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Working With Lesbian, Gay, Bisexual, and Transgender (LGBT) Families in Adoption
Series: Bulletins for Professionals|
Child Welfare Information Gateway |
|Year Published: 2011|
Getting to Know the LGBT Community
The community of people who are LGBT is as diverse as the general public and includes all races, ethnicities, income levels, and education levels, as well as rural, suburban, and urban dwellers. Among different ethnic groups, religious traditions, and cultures, the issue of sexual orientation is viewed and addressed differently, and, as a child welfare professional, you can anticipate some variation among LGBT adoptive families. For example, LGBT families may differ in terms of the level of acceptance they experience among their families of origin, what terms and language they use to identify themselves and any partner (if applicable), and the extent to which they are honest and "out" about their own identity and relationship status.
It's important to understand that many LGBT individuals and same-sex couples may choose to share very little of their personal lives with their families of origin, professional colleagues, and neighbors due to fear of being stigmatized, rejected, or physically abused or because their own cultural norms and traditions dictate that one's personal (and sexual) life is kept private. There are also many LGBT adults who have had unconditional support from their parents, extended family and friends, and a solid network as they proceed on their journey to parenthood. Professionals can anticipate meeting LGBT individuals and couples from every walk of life, and any assumptions a professional has about who is gay, who is more likely to be "out," and how families might react will most likely be tested along the way.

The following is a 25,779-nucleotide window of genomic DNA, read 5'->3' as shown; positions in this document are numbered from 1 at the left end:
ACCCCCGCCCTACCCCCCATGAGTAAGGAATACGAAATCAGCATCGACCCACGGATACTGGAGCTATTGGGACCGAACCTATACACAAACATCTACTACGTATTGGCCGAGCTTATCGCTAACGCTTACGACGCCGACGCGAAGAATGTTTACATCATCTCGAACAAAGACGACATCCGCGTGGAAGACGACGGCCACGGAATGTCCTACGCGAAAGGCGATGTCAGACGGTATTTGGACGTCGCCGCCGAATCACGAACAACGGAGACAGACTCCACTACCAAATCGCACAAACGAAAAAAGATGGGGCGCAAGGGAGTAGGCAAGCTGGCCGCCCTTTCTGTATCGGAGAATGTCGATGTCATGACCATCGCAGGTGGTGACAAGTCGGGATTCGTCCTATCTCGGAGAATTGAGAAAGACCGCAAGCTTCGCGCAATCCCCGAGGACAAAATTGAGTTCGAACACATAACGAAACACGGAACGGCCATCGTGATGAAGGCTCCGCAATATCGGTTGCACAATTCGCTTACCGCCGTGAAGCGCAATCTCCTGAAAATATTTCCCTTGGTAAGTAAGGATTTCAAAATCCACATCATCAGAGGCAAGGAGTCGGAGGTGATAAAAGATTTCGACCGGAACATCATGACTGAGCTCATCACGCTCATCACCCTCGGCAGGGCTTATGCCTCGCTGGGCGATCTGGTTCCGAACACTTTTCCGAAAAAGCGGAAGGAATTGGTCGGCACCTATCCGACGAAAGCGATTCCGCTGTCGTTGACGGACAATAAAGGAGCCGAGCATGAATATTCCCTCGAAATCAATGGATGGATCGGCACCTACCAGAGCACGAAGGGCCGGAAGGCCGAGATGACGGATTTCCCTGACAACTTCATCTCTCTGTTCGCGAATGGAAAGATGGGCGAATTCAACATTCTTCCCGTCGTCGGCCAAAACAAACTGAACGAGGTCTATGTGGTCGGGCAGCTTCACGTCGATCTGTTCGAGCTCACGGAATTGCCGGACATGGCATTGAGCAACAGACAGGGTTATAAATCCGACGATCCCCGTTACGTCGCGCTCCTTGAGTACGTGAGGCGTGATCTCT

Myths and misperceptions about lesbian and gay parents continue to present the greatest obstacle to adoption for LGBT adults. In recent years, however, a growing body of research on LGBT parents and their children is clear and affirming about the ability of LGBT individuals and same-sex couples to parent, and it alleviates concerns about the outcomes of children raised by LGBT parents. It is essential that professionals have access to and can draw from evidence-based information about LGBT adoptive families in making decisions in the best interests of children. Without this body of knowledge, professionals will continue to overlook the great potential of LGBT individuals and couples to be a resource for children.
A brief summary of the research shows the following:
- Children raised by LGBT parents do not differ in any key areas of adjustment or functioning (Goldberg, 2009).
- Quality of parenting and level of family functioning are not related to the sexual orientation of the parents (Erich, Leung, Kindle, & Carter, 2005).
- Adults who have been raised by LGBT parents report feeling more tolerant of all types of human diversity (Stacey & Biblarz, 2001).
- The sexual orientation of youth does not have any correlation with the sexual orientation of the families in which they were raised (Golombok & Tasker, 1996).
These are just a few findings among dozens of studies conducted with children of LGBT parents over more than three decades. In short, the research shows that children raised by LGBT parents do not experience negative effects or outcomes because of their parents' sexual orientation, and, in fact, there are positive outcomes for children raised by LGBT parents. Thus, there is no scientific basis for denying placement of children with qualified LGBT adoptive parents.
For a compilation of studies of LGBT parents and families, visit the Human Rights Campaign website.
Access more research through the Information Gateway library.
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